thomas israel hopkins

 

What I Remember of My Love Affair with the Bird

That night, like every night that year, long after dark had fallen, I climbed the tree at the top of the hill behind town hall. That night was different, though. When I’d almost made it to the top, instead of the bird with whom I’d been having an affair, I met a fellow border guard. The bird with whom I’d been having an affair kept her nest at the top of that tree. It was an old copper beech, good for climbing. But the convenience of it wasn’t why I loved her. 

“I know what you’ve been up to,” said the guard, perched in the crook of two branches, legs dangling. We were four stories off the ground, so the branches were thinner at that height, but still sturdy enough to hold a man. “It’s not exactly legal.” 

“Those are recent laws,” I said. The wind was blowing in such a way that his branches and mine were swaying to slightly different rhythms. The moon was out―waxing gibbous―so the officer, in that light, drifted lazily, erratically above me. Was my bird at home? I couldn’t see; my colleague blocked my view. “The morals of this,” I said, “are more complicated.” 

We were both in uniform―I visited my bird that year when I was done with my shift, a night shift. I was never able to hold off any later than the first moment I was free to see her. The guard was older than I, with heavy eyebrows, going gray. His smile hinted at a personal vendetta. I didn’t recognize him, but then there were hundreds of us in this branch of the department―it was a busy section of the border that we worked from this town. Which meant there were always plenty of jobs. So I couldn’t imagine why someone would be out to get me. Especially when this went against the code of conduct of our fraternal organization. 

“Complicated morals are not my job,” he said. “The law is my job. New laws, old laws, the law is what I’m paid to enforce.” Keeping foreigners out of the country was our job, strictly speaking, but some of my coworkers were passionate and severe. “And you and this bird,” he said, nodding his head back and up in the direction of her nest, “and what you’ve been doing with this bird―that gets deeply into the business of my job.” 

I had thought that no one knew my secret. How this man could have known, I couldn’t guess. I didn’t ask. Instead, I launched into the tirade―my off-duty tirade―which had become all too well-rehearsed under the new political regime of that terrible and beautiful year. It was not a tirade I ran through at our local fraternal home. There was an accommodating bar on a highway a half hour beyond the border―freedom of movement was a perk―and I saved my rant for dawn binges there. I launched into it: Why was this country so cruel? I remembered the country of my youth, and how love, there, was tolerated. I missed that cosmopolitan spirit so much. If a grown man and a small bird, of their own free will, had feelings for each other―loved each other’s company; loved feathers and hair; loved the exquisite pain of a small, hard beak against a man’s most sensitive skin―who had the right to stand in the way of love? At least, that’s what I remembered of it. My home country had been tiny, almost a city-state, a crossroads of the region; years previous, under a different set of hard-liners, it had been absorbed into this one, its people  dissipated, its culture killed and stuffed and put on display in museums. That was how this country―this empire, though no one dared call it that―tolerated difference, by propping it up in a diorama. I kept ranting, yelling, not caring about the consequences, not caring what this man might do: The new government is run by a gang of thugs hell-bent on crackdown, but they’re only the current face of crackdown; the underlying cruel spirit of this country is sometimes dormant, sometimes awake, but always ready to root out love and crush it.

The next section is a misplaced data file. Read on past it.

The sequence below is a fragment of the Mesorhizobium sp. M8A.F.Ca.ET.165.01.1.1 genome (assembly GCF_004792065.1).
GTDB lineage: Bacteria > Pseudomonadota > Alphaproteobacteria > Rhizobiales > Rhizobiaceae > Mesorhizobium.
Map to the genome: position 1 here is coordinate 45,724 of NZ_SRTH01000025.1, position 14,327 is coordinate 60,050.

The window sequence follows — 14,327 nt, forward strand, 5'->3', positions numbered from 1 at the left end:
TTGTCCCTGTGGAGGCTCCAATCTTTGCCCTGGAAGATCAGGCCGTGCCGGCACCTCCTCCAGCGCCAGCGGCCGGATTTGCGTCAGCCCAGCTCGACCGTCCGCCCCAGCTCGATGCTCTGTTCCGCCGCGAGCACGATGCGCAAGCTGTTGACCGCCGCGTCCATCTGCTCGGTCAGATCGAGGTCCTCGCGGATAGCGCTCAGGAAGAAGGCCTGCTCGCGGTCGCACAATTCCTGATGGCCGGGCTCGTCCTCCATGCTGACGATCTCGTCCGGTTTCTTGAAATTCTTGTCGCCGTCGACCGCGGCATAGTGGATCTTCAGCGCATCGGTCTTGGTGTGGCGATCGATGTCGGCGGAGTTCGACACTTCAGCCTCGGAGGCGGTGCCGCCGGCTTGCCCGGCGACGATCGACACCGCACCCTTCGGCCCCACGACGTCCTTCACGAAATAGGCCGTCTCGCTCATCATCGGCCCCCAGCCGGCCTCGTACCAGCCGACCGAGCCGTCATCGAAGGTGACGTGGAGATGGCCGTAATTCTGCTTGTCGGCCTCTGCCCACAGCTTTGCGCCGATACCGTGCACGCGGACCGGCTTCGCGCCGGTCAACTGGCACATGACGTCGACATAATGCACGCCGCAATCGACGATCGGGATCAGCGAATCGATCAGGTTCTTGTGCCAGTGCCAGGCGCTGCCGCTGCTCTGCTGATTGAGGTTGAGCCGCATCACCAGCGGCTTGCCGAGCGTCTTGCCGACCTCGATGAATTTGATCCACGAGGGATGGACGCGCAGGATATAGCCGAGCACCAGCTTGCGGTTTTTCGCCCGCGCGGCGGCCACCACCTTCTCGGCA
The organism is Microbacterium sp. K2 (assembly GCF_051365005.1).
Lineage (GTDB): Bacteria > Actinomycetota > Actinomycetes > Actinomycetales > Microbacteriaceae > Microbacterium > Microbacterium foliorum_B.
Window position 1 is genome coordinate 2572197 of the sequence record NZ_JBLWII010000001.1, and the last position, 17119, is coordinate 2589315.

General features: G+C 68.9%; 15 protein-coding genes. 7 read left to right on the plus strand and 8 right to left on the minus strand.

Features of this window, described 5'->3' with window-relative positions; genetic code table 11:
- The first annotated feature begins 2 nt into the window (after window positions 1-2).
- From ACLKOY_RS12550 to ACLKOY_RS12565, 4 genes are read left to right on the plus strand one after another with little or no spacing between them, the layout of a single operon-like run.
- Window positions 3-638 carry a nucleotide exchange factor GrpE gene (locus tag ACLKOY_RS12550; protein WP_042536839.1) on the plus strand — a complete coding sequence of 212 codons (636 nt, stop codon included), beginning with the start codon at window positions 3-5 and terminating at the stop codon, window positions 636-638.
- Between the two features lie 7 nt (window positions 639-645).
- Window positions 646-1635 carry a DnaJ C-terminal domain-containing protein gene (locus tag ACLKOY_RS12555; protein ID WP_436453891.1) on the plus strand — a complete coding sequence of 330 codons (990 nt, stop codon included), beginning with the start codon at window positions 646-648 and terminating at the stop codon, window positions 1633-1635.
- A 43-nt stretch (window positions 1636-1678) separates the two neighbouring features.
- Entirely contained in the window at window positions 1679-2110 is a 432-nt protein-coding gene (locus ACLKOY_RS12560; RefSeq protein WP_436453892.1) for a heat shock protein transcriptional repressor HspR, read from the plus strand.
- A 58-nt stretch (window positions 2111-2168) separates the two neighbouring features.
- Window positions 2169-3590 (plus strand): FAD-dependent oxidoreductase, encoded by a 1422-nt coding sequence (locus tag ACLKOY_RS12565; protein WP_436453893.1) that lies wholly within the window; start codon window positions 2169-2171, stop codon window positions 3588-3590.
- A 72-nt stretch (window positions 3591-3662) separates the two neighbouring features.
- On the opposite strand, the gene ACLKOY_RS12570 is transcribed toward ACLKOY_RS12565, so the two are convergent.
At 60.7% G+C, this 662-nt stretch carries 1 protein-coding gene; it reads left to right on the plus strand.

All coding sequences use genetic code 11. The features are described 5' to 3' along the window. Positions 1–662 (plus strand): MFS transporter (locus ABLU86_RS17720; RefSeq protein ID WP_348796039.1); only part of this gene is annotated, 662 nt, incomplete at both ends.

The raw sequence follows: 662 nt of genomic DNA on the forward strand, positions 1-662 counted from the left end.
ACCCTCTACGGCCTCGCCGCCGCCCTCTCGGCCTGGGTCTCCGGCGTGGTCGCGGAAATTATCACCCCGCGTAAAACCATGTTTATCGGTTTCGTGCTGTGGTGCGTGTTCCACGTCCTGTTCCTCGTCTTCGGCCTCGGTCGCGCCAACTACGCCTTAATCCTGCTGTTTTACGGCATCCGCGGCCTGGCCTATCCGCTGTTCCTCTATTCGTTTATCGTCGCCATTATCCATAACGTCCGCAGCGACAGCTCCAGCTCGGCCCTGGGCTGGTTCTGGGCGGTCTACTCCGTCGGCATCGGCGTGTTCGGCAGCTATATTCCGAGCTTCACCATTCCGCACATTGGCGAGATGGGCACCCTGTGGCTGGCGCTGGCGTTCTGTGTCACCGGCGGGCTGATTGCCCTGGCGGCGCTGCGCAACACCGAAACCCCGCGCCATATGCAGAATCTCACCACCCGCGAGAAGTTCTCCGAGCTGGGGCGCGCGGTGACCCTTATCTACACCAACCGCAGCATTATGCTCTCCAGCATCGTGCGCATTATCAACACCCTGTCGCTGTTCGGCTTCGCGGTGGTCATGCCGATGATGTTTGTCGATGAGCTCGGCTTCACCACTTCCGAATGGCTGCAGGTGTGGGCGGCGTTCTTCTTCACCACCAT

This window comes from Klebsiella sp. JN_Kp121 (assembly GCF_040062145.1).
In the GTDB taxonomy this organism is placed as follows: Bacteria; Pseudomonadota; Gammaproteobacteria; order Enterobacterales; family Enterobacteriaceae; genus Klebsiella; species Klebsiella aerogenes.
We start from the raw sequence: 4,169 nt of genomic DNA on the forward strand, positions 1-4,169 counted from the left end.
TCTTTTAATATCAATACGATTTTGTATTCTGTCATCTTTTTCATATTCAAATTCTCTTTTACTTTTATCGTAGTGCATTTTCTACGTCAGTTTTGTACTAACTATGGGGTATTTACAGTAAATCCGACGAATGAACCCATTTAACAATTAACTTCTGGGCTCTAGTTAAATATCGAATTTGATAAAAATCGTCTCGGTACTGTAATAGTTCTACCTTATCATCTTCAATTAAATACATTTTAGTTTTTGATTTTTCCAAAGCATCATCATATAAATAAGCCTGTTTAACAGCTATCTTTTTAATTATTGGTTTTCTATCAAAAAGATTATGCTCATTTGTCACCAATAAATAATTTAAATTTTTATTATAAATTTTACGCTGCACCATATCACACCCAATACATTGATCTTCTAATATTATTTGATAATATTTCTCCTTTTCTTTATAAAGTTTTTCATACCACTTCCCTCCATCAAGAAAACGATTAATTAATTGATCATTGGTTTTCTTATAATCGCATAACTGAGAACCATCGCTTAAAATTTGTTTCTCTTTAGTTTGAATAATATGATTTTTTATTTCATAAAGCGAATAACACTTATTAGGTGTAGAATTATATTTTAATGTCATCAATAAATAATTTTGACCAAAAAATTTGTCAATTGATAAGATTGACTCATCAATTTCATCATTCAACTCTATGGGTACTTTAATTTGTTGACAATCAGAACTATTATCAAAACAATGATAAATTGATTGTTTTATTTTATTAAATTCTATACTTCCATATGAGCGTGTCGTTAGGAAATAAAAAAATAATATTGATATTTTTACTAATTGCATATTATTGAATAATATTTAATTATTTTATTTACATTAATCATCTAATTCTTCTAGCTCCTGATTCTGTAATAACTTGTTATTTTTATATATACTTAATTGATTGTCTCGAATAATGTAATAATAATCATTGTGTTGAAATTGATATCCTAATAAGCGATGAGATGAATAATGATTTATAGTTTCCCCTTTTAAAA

I’d worked myself into a frenzy. It was only when I paused to catch my breath that I realized that the border guard was gone. There, in his place, was the bird I loved, perched in the same crook, drifting in the same wind, the same half-moon light. She smiled, too, but this smile meant mischief. 

It is not fair, I thought, climbing those last few branches as fast as I could, for anyone, male or female, human or bird, to wait so long in a relationship to reveal a power to shapeshift. 

“Never do that to me again,” I said, carefully curling my body around hers, stroking her feathers, squeezing her in an embrace so tight that I could feel her lithe, light, fragile bones start to strain under the force of it. 

Here’s what’s so terrible: After all these years, this is the memory that remains. The specifics of the good nights are gone; those nights all blur together. Instead, the night I remember so well, in such detail, is the night she tested me. And the memories I’ve lost are unreconstructable. My diary from that year―like almost all written records from that time― has been burned.